Graduation in the Time of COVID-19
By Mitchell Stewart
You’ve worked hard. You’re excited to start the next chapter of your life. It’s a big event. But this year, due to the pandemic, large social gatherings are banned, including graduation ceremonies. Bummer, right?
20-year-old Kassidy Mccubbin doubts convocation will be the same in the spring when she graduates from nursing at St. Clair College. “You don’t get that ‘I really did it’ feeling that you would normally get when you walk across the stage and be physically handed your diploma.” Mccubbin’s graduation ceremony is planned to be online.
Maeve Dufor, 21, a UWindsor chemistry student who also expects to graduate online in the spring accepts that it’s just part of life under COVID. “It’s disappointing because we won’t get an in-person ceremony but it’s for the best to get our community COVID-free.”
“The idea of a virtual experience requires a lot more attention to thought,” says Chris Busch, the Associate Vice-President of Enrolment Management at the University of Windsor, who notes moving convocation online hasn’t been any easier for staff. Out of this challenge comes opportunity, however. “The virtual way actually provides us with a way to not ignore tradition, but to really re-examine what the traditions have been and where we might be able to enhance it,” said Busch. “Traditionally, our convocation doesn’t involve students as much but the virtual one actually allowed us to do quite a bit more.”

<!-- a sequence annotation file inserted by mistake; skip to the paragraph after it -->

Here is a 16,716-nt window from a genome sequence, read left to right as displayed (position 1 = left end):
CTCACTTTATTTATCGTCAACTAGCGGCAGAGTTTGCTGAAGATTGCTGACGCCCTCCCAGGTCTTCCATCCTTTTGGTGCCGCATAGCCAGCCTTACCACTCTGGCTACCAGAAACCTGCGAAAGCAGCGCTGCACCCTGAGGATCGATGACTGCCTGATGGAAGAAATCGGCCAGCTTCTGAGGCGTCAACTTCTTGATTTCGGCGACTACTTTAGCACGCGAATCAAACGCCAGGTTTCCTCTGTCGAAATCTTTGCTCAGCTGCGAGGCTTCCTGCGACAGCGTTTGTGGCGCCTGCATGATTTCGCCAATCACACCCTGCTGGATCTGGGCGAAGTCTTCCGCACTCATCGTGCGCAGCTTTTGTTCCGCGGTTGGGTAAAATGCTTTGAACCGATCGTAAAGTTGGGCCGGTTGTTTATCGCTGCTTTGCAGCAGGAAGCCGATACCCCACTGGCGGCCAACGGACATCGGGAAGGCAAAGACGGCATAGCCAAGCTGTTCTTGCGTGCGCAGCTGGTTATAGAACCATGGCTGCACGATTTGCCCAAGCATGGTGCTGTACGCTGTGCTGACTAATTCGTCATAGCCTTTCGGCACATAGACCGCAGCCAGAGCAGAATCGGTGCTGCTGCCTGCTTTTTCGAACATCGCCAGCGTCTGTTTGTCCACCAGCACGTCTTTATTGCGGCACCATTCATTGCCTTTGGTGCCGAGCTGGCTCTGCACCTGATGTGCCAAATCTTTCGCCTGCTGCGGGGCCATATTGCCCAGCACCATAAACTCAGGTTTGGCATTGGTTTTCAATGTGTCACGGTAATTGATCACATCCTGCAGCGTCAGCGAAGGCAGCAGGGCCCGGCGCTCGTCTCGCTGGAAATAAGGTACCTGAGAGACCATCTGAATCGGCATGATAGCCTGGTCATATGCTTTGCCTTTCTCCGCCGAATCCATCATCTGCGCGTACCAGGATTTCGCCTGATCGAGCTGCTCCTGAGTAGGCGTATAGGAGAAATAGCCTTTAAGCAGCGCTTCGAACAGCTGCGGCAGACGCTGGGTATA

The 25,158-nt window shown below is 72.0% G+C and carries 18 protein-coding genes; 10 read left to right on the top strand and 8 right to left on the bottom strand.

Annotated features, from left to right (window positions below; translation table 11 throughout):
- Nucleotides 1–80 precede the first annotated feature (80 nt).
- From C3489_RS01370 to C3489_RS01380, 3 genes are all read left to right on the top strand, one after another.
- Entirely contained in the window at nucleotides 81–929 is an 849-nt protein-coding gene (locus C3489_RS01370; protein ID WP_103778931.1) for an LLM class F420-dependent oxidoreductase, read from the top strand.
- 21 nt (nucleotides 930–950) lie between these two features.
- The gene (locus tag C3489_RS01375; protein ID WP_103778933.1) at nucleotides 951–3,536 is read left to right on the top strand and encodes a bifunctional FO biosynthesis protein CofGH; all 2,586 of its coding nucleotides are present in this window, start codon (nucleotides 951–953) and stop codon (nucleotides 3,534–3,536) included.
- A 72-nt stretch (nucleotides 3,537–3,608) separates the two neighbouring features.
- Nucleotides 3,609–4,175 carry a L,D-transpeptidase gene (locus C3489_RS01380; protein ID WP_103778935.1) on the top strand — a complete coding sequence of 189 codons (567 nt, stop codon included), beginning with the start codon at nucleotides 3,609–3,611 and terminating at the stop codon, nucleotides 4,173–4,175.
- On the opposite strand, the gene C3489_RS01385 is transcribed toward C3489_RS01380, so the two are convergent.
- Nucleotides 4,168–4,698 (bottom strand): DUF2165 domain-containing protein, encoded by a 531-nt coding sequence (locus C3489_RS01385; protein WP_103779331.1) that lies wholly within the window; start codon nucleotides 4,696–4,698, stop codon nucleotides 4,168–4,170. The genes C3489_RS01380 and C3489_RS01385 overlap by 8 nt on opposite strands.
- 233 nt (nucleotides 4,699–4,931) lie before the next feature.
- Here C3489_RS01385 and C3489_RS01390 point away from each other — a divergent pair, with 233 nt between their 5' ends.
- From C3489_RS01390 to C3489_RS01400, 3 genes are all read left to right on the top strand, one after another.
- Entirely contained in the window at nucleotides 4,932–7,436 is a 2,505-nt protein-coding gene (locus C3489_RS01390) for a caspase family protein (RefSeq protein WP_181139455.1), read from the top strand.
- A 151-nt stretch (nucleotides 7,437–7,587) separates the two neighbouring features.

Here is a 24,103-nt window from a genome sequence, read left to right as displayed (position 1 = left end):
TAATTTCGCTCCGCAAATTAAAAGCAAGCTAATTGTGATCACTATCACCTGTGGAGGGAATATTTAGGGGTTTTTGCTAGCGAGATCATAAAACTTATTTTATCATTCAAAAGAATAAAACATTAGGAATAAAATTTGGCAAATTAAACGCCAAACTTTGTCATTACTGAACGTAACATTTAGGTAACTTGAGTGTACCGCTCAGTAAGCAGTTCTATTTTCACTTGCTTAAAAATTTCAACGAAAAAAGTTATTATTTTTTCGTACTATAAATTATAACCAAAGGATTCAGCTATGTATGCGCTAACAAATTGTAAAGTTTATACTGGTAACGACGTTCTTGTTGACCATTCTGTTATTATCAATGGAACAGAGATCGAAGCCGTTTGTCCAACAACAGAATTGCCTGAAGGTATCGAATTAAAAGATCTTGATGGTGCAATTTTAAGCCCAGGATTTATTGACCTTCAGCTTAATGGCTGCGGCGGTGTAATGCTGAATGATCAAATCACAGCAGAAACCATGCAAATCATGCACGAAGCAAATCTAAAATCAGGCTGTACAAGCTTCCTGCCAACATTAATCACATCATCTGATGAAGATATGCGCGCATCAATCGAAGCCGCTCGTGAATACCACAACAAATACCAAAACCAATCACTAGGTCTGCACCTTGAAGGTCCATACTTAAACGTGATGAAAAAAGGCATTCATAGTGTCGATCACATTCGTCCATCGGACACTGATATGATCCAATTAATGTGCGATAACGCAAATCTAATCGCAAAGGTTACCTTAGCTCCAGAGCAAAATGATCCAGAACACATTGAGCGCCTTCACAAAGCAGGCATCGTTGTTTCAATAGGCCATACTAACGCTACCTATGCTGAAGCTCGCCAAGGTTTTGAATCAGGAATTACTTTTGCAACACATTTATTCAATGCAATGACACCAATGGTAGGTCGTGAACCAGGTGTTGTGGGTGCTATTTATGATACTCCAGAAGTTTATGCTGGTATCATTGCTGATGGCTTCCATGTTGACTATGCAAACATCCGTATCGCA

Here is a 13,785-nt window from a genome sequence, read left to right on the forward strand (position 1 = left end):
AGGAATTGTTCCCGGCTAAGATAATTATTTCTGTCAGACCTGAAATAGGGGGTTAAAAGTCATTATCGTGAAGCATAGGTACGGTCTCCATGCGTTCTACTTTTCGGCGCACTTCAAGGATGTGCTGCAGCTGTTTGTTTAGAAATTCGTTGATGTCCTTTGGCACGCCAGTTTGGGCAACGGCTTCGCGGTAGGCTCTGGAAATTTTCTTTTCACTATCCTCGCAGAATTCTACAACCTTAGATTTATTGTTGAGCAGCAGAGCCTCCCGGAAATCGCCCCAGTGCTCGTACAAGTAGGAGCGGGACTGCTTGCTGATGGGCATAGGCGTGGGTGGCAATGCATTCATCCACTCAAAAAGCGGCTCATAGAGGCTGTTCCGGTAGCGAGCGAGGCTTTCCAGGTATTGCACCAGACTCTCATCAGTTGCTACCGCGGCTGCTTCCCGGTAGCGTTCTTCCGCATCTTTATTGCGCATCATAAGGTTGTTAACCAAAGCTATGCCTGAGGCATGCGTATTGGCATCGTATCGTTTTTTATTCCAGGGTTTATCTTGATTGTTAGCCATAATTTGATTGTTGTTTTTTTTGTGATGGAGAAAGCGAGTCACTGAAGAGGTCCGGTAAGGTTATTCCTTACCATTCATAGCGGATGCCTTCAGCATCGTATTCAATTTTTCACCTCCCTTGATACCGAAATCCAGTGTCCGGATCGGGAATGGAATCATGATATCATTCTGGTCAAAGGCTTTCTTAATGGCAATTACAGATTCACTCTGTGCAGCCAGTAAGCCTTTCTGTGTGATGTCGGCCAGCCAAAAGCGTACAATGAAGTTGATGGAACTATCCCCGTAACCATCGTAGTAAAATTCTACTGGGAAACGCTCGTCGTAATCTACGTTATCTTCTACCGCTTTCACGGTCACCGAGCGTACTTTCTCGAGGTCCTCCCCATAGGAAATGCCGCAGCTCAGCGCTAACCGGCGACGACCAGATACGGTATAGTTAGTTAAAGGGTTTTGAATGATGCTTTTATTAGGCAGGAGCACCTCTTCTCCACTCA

Busch and his team focused on acknowledging the students in the virtual convocation, incorporating more addresses from graduates and such, and allowing each student to upload a picture and a quote when their name was called. “While that requires a lot more organizing which is what made it much more difficult, I think it actually had the potential to be much more impactful or at least more about the student.”
Some found the virtual convocation to be a pleasant experience. Chris Zorbas, 23, graduated with a bachelor’s degree in communication, media, and film in the fall. Zorbas was very surprised with the acknowledgement he received. “I think they went through a pretty reasonable length to still make it feel special,” says Zorbas. “It’s hard to sort of grasp the gravity of the achievement, but once I saw the grad cap and put it on all of a sudden, it felt like a real achievement.”
Compared to his twin brother’s graduation ceremony at the University of Ottawa during the pandemic, Zorbas says Windsor’s was far more elaborate. “All they really sent them (Ottawa graduates) was a tassel and that was about it. Windsor sent us a whole package. My brother’s grad ceremony was just a slideshow with their names printed on the screen but ours had a picture of us on the screen; our names were read out, which was nice, and then also we got to type in our own personal message to the graduating class ad our family.”
Despite these trying times, Zorbas felt like he was well acknowledged for his achievements. “It’s unfortunate that I lost my chance to walk across the stage, but at the end of the day the University put in a pretty good effort to at least make it feel special.”
Watch the full interviews with Chris Busch and Chris Zorbas.